Online counseling is the provision of professional mental health counseling services through the Internet. Services are typically offered via email, real-time chat, and video conferencing. Some clients use online counseling in conjunction with traditional psychotherapy, or nutritional counseling, and a growing number of clients are using online counseling as a replacement for office visits.
While some form of tele-psychology has been available for over 35 years, the advent of internet video chat systems and the increasing penetration of broadband has resulted in a growing movement towards online therapy. Clients are using videoconferencing, live chat and email with professional psychologists in place of or in addition to face-to-face meetings.
Since the beginning of the internet in 1972, several creative people perceived the potential of the internet for the therapeutic communication. At the time the internet went public, this launch went hand in hand with the development of the first self-help groups on the internet who were, in that time, very popular. In 1995, Martha Ainsworth had a couple of psychological complaints where she wanted to get rid of it, so she began searching for a competent therapist. Because her travel requirements made it difficult for her to consult a face-to-face therapist, she searched for an effective alternative online, but only found a dozen webpages that offered online treatment for psychological complaints. Afterwards, Martha Ainsworth wanted to reach the general public with her experiences and founded a sort of clearinghouse for mental health websites, named Metanoia. This database seemed to be a very efficient store-room and by the year 2000, this clearinghouse contained over 250 websites of private practices, and more than 700 online clinics where a therapist could be contacted.
According to metanoia.org, the first service to offer online mental healthcare was "Ask Uncle Ezra", created by staff of Cornell University in 1986 for students. By mid-1995 several fee-based online services offering mental health advice had appeared.
A growing body of research into online counseling has established the efficacy of online therapy with treatment outcomes at least equal to traditional in-office settings. Online therapy has additional benefits unrealized by office-based treatments as it allows the patient to attend sessions at a higher rate than traditional sessions. The number of missed appointments is much less than with in-person therapy. There is some research to suggest that online counseling is more effective because a client is at greater ease and feels less intimidated than they would in traditional settings. This makes clients more likely to be honest and thus allow the counselor to provide better treatment.[verification needed]
Online counseling is also filling the unmet need for clients located in areas traditionally under-served by traditional counselors. Rural residents and expats along with under-served minorities often have an easier time finding a suitable therapist online than in their local communities. These access issues are solved with online counseling resources and result in clients receiving culturally or linguistically relevant treatment that they would not have otherwise been able to receive.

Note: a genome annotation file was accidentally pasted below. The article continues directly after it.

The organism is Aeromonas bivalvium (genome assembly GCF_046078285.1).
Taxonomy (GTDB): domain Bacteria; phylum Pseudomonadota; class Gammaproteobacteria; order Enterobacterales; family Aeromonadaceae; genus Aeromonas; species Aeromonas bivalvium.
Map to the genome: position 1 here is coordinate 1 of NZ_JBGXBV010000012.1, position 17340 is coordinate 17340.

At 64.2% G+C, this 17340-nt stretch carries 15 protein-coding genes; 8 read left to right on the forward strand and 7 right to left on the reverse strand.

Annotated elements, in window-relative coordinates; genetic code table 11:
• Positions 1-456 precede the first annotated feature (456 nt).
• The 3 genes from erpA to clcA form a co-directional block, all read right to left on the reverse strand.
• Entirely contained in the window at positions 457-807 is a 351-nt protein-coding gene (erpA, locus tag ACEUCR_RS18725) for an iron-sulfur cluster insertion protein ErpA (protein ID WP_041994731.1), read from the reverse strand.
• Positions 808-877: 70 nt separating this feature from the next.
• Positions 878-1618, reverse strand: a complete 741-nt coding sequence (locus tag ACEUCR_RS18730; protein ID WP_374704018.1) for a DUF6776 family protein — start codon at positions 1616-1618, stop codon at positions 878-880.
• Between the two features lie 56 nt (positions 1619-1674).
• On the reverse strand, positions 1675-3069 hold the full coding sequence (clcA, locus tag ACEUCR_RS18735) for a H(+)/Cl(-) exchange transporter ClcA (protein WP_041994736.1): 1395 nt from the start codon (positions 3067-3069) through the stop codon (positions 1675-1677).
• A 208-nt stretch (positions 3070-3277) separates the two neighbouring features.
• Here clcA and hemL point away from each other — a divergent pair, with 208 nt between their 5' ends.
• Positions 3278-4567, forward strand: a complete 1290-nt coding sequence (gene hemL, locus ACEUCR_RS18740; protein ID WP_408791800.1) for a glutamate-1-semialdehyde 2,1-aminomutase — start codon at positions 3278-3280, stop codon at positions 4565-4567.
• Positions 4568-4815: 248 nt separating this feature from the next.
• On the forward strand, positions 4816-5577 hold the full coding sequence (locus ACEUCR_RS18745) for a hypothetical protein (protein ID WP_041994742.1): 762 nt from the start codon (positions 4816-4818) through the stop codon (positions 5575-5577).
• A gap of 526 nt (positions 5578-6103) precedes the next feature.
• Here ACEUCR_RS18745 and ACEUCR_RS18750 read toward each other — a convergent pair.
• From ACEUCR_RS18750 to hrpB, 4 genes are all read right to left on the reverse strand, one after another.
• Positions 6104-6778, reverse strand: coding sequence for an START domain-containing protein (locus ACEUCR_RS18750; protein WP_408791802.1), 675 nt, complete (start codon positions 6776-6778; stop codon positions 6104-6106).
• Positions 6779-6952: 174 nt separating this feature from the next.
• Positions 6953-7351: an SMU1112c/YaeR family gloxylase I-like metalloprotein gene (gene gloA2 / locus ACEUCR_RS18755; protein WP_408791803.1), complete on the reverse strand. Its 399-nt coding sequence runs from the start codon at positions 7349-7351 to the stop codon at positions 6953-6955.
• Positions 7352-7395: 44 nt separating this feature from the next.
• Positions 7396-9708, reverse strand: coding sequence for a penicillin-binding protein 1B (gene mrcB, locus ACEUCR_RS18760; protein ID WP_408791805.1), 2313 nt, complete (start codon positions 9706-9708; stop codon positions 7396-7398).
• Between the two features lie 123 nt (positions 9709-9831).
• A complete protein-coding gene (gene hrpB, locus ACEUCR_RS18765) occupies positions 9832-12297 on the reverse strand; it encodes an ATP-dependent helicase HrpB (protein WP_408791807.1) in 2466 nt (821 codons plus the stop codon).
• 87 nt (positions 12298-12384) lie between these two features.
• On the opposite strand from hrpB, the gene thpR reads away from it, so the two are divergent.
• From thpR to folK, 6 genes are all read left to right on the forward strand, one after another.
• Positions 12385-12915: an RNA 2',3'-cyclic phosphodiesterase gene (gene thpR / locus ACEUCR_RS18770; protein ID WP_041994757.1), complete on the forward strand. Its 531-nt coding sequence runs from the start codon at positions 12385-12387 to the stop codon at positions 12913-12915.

Online counseling has also been shown to be effective for clients who may have difficulty reaching appointments during normal business hours. Additionally, research is demonstrating that online counseling may be useful for disabled and rural people that traditionally under-utilize clinical services.
Research from G.S. Stofle and J. suggests that online counseling would benefit people functioning at a moderately high level. Severe situations, such as suicidal ideation or a psychotic episode, might be better served by traditional face-to-face methods, although further research may prove otherwise.
Cohen and Kerr conducted a study on the effectiveness of online therapy for treatment of anxiety disorders in students and found that there was no difference in the level of change for the two modes as measured by the State-Trait Anxiety Inventory.
As the main goal of counseling is to alleviate the distress, anxiety or concerns experienced by a client when he or she enters therapy, online counseling has strong efficacy under that definition. Client satisfaction surveys tend to demonstrate a high level of client satisfaction with online counseling, while the providers sometimes demonstrate lower satisfaction with distance methods. Researchers have suggested that counseling professionals themselves are more critical of newer technologies than their clients.
Nutrition counseling specific to conditions is available by many consultants online using Skype or another face-to-face program. This is especially effective for people with a busy work schedule, and others who can't make it to an office regularly. Online consulting for imbalances in blood lipid levels, blood sugar regulation, and other health conditions make it easier to manage when using nutritional approaches.
There is a split within the counseling field on the validity of online counseling. Some practitioners have suggested that online counseling cannot be considered psychotherapy, while scientific journals such as The Lancet have published studies that conclude that online cognitive behavioral therapy is as effective as traditional "in-person" therapy for the treatment of depression.[improper synthesis?]
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